Understanding patterns of adaptive comfort behaviour in the Sydney mixed-mode residential context

Jungsoo Kim*, Richard de Dear, Thomas Parkinson, Christhina Candido

*Corresponding author for this work

Research output: Contribution to journalArticlepeer-review

77 Citations (Scopus)


The role of occupants is important as building energy consumption is significantly attributed to their behaviour. Given the diverse activities within, and high levels of personal control over the indoor environment, occupants' behaviour is one of the key uncertainties in predicting energy use in the residential sector. With an aim to better understand residential adaptive thermal comfort behaviours, longitudinal field observations were conducted with smartphone surveys and simultaneous temperature measurements in a sample of Australian homes (n = 42). This paper derives statistical models to enable predicting of the percentage of adaptive strategies in use (e.g. operation of air-conditioners, heaters, fans and windows), as a function of temperature. The analysis on our Sydney sample indicated that an outdoor temperature of 25 °C was the most favourable condition, inclusive of all seasons investigated throughout the 2-year monitoring period, maximising the use of natural ventilation and simultaneously minimising the householders' dependence on their home air-conditioning system. This study also revealed personal and demographic characteristics that can have a significant impact on the householder's decision to use their air-conditioning system.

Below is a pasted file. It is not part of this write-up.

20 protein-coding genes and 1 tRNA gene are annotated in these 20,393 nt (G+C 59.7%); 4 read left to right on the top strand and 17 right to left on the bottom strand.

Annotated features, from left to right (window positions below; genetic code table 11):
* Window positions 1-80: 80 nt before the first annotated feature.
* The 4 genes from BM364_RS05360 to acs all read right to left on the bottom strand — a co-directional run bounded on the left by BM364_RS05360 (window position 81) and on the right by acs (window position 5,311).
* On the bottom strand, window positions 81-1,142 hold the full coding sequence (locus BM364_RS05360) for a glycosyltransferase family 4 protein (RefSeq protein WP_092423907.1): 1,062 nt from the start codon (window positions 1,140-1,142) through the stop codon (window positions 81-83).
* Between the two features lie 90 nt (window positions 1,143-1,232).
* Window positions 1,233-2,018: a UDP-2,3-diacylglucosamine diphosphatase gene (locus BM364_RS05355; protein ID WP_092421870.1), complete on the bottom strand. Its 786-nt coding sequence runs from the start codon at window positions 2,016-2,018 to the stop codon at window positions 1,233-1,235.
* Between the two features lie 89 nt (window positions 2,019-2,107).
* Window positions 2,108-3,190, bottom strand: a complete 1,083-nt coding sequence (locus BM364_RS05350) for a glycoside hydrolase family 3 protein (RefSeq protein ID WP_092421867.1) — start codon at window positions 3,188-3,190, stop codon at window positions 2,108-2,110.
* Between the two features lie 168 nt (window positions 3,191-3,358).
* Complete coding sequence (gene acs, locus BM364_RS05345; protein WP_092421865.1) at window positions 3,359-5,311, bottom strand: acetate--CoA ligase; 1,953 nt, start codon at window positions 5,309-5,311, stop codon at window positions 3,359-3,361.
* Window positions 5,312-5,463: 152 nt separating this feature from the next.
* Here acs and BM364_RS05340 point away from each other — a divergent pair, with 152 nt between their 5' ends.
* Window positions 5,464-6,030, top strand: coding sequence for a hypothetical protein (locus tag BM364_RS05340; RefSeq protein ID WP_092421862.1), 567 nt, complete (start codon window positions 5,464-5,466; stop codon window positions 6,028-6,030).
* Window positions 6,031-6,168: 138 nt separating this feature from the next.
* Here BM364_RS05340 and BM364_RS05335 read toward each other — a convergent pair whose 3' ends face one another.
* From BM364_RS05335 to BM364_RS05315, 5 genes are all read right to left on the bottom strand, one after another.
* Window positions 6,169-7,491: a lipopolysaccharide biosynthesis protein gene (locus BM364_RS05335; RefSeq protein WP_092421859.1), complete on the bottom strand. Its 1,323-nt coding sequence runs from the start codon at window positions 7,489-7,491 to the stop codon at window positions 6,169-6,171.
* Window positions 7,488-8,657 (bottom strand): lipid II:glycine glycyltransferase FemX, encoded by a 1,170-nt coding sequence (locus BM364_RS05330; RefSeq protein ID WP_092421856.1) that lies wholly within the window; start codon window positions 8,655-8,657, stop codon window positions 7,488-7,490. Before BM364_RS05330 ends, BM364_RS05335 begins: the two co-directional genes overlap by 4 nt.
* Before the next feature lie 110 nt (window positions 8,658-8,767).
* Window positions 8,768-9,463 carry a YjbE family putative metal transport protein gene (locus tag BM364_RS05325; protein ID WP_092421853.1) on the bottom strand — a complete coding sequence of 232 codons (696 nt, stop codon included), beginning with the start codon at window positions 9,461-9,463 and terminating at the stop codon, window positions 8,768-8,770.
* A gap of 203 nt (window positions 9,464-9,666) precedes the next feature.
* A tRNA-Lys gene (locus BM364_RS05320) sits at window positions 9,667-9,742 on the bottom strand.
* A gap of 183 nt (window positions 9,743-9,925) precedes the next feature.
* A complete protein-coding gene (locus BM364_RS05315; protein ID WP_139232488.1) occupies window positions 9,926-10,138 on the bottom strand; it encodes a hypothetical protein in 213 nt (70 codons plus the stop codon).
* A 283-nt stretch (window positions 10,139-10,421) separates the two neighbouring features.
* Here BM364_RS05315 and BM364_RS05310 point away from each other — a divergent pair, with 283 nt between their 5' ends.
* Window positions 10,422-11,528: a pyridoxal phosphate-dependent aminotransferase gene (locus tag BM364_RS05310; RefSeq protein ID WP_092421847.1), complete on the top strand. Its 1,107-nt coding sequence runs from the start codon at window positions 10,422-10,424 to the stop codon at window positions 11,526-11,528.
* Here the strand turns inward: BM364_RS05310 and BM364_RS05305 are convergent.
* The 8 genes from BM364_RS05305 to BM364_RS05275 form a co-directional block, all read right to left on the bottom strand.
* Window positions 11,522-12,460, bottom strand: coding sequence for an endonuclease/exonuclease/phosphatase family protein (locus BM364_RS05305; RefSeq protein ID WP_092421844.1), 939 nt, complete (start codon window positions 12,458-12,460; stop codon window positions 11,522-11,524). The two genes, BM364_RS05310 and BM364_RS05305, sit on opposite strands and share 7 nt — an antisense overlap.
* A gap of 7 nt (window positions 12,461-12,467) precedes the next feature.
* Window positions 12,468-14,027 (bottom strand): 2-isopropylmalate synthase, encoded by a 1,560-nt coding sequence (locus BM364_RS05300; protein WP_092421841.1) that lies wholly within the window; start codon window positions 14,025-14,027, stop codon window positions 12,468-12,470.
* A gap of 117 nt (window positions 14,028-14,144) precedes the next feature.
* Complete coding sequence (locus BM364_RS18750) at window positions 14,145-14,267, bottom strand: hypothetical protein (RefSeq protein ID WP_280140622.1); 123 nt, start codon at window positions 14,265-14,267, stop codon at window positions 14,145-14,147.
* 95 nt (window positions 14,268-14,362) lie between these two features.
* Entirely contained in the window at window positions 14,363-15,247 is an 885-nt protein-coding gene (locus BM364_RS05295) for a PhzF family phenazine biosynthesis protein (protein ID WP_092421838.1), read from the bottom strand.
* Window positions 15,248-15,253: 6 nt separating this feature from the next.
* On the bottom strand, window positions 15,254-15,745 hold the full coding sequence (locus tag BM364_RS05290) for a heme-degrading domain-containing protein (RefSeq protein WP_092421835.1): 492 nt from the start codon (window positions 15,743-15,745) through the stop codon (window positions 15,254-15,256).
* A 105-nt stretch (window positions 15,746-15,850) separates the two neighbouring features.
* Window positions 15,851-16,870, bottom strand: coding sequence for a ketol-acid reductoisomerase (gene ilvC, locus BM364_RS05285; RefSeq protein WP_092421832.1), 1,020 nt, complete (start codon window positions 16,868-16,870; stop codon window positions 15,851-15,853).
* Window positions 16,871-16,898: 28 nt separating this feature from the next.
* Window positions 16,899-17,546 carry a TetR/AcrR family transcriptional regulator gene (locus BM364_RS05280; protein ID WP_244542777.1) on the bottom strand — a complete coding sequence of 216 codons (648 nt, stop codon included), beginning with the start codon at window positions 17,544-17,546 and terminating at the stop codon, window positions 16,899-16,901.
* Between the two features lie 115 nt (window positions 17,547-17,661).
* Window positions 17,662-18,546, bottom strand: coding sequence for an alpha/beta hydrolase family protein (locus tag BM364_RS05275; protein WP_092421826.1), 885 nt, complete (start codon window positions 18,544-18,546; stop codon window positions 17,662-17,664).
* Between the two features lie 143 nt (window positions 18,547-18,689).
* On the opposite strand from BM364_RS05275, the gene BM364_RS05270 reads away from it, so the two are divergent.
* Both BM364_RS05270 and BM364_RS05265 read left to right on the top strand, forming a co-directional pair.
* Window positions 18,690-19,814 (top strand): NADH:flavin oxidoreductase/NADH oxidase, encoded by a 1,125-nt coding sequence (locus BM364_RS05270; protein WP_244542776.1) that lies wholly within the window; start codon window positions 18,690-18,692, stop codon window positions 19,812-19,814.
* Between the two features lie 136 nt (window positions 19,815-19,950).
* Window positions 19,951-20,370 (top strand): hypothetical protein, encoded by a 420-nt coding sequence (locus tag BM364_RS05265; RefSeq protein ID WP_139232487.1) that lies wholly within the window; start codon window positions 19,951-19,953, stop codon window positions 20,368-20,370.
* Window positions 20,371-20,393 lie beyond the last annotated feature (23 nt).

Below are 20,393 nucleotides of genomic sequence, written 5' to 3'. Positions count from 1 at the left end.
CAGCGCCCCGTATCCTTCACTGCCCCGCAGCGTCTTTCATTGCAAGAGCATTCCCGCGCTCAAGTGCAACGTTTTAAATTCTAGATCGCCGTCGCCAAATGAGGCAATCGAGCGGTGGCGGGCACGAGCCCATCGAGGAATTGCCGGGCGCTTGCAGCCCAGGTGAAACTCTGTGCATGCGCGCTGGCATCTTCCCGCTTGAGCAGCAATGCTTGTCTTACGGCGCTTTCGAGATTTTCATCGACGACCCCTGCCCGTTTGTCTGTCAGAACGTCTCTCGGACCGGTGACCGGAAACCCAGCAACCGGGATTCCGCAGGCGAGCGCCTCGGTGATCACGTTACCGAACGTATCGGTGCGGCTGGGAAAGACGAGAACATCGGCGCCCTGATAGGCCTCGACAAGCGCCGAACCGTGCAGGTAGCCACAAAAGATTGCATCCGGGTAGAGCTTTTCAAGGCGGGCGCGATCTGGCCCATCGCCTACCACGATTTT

Original languageEnglish
Pages (from-to)274-283
Number of pages10
JournalEnergy and Buildings
Publication statusPublished - 15 Apr 2017
Externally publishedYes


  • Thermal comfort
  • Behaviour modelling
  • Adaptation
  • Building simulation
  • Air conditioning
  • Clothing


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